What’s the best part?

As a published author, I encounter immediate respect from other writers and even more so from the general public as I meet them. The sense of achievement, a book in my hand that I created, is as good as the thrill of new motherhood.


What is your next project?

I am working on two new books, and am still not sure which one I will complete first. One is a sequel to Another Ocean to Cross that begins in 1960. The other begins in 1880, and follows a boy, Walter, and his sister, Emily, who are taken from their parents and sent to Canada to be labourers, but in separate cities. Their determination to find each other forms the main part of the plot.

You can find out more about Ann on her website.


Top 12 Favorite iPad Shortcuts

tech tips for writersTech Tips for Writers is an occasional post on overcoming Tech Dread. I’ll cover issues that friends, both real-time and virtual, have shared. Feel free to post a comment about a question you have. I’ll cover it in a future Tip.

I find iPads awkward to write on. For one thing, they’re not geared for a keyboard. That’s not to say you can’t use a keyboard with them. What I mean is they’re designed for swipes, flicks, taps, and squeezes. The keyboard is an afterthought–to accommodate those of us stuck in the dark ages of typing.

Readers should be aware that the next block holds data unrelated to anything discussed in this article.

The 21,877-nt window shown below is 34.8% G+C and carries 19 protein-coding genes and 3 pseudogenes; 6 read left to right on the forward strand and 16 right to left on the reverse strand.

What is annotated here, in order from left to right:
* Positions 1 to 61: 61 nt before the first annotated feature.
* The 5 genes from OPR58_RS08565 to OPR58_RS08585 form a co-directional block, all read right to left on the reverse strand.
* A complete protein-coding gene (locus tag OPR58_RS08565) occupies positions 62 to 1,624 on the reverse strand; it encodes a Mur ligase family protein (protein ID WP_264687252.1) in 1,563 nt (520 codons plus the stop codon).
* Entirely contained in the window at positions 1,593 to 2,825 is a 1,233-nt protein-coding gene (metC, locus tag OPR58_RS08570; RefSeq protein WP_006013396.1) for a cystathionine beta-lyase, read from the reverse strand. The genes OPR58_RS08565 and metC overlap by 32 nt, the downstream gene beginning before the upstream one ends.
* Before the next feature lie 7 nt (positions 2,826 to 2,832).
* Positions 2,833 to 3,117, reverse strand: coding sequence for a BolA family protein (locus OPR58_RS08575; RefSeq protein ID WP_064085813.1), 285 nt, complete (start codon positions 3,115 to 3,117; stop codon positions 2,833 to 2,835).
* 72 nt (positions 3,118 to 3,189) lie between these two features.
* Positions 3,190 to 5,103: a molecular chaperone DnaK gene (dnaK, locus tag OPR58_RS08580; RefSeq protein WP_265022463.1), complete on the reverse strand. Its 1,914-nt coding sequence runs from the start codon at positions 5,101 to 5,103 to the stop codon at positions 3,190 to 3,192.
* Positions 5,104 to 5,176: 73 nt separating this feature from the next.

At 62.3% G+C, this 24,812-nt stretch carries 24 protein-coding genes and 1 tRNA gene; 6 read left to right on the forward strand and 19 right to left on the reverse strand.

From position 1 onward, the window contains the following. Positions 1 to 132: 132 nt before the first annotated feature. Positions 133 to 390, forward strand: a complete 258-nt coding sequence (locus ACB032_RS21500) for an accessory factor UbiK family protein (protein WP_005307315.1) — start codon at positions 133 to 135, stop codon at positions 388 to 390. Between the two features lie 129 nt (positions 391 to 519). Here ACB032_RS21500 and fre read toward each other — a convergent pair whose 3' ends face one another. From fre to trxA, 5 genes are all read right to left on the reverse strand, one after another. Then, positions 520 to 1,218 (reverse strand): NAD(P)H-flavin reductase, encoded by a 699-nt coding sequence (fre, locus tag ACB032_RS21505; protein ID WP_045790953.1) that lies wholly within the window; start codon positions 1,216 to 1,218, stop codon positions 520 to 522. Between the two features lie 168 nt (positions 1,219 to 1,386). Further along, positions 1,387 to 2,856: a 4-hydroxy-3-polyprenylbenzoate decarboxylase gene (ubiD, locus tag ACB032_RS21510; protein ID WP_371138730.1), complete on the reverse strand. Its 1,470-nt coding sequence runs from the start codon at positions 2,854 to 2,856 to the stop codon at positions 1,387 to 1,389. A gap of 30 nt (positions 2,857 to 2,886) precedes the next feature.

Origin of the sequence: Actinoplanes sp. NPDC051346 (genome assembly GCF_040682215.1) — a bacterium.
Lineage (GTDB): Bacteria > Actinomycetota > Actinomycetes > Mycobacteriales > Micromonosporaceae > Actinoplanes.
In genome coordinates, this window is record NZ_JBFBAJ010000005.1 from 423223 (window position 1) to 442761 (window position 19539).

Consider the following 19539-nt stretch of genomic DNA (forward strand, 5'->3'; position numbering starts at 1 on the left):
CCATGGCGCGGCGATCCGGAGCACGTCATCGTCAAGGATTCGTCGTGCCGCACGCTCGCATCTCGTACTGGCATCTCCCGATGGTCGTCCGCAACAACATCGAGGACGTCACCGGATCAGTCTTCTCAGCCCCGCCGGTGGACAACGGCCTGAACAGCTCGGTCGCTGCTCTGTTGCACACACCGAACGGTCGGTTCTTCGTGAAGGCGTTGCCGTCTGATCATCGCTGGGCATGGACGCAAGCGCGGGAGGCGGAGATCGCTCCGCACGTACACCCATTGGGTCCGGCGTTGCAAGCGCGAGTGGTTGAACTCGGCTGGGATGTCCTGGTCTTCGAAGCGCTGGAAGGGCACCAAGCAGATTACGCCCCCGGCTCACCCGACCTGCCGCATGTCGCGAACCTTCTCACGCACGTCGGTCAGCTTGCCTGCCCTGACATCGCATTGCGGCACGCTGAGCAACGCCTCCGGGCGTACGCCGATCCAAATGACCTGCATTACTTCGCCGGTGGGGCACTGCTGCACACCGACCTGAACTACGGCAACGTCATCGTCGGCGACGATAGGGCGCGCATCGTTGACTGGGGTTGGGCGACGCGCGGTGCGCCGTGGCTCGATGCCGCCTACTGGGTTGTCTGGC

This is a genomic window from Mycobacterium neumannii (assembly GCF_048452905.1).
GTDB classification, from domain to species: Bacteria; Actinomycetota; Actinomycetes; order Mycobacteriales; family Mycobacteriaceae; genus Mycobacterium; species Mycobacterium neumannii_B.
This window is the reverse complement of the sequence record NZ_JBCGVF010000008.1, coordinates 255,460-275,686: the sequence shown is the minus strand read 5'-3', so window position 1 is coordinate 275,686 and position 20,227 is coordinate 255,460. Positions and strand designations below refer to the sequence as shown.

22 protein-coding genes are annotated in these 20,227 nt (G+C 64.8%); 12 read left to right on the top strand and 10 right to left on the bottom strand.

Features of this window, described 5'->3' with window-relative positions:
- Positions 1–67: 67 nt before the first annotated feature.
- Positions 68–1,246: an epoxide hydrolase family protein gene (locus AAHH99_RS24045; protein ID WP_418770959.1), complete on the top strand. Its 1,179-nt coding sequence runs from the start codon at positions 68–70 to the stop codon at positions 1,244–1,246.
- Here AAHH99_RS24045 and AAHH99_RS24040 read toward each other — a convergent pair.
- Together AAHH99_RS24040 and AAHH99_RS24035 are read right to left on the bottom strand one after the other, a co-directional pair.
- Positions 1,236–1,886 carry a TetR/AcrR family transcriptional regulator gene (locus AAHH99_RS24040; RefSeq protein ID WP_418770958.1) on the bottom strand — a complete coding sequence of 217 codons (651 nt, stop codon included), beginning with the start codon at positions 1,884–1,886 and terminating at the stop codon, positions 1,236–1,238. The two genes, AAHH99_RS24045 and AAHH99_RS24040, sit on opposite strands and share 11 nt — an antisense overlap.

Like me.

I’m not even a mouse fan but after decades of trying to get along with it, we’ve come to a companionable arrangement with each other that mixes mouse right clicks and keyboard shortcuts. So, when I got an iPad, the first thing I looked for was the shortcuts. How can I do one flick, swipe, or squeeze and accomplish what five minutes of other movements would do?

Here are my 12 favorites, the ones that save me the most time so I can write more (or read more):

ipad shortkeys

Do you have any favorites?

Jacqui Murray is the author of the popular Building a Midshipman, the story of her daughter’s journey from high school to United States Naval Academy, the Rowe-Delamagente thrillers, and Born in a Treacherous Time, first in the Man vs. Nature saga. She is also the author/editor of over a hundred books on integrating tech into education, adjunct professor of technology in education, blog webmaster, an Amazon Vine Voice,  a columnist for TeachHUB and NEA Today, and a freelance journalist on tech ed topics. Look for her next prehistoric fiction, Survival of the Fittest, March 2019, first in the Crossroads Trilogy. You can find her tech ed books at her publisher’s website, Structured Learning


Interview with Lynne Marino


Lynne Marino’s second book, The Cha-cha Affair, was released in July. She writes humorous fiction and romantic comedies. I’m endlessly fascinated by how my fellow writers define themselves and their work. Lynne was kind enough to indulge my questions.

What kind of writer are you?

I walk the line between humorous women’s fiction and comedy romance. My characters don’t set out to meet a guy, nor do they necessarily want a man in their life. They have other goals and things going on, and then they run into someone they can’t say no to.

If you’re asking if I’m a pantser or a plotter, I do a little of both. I guess that makes me a hybrid author (joke intended).

Do you insist on daily word counts?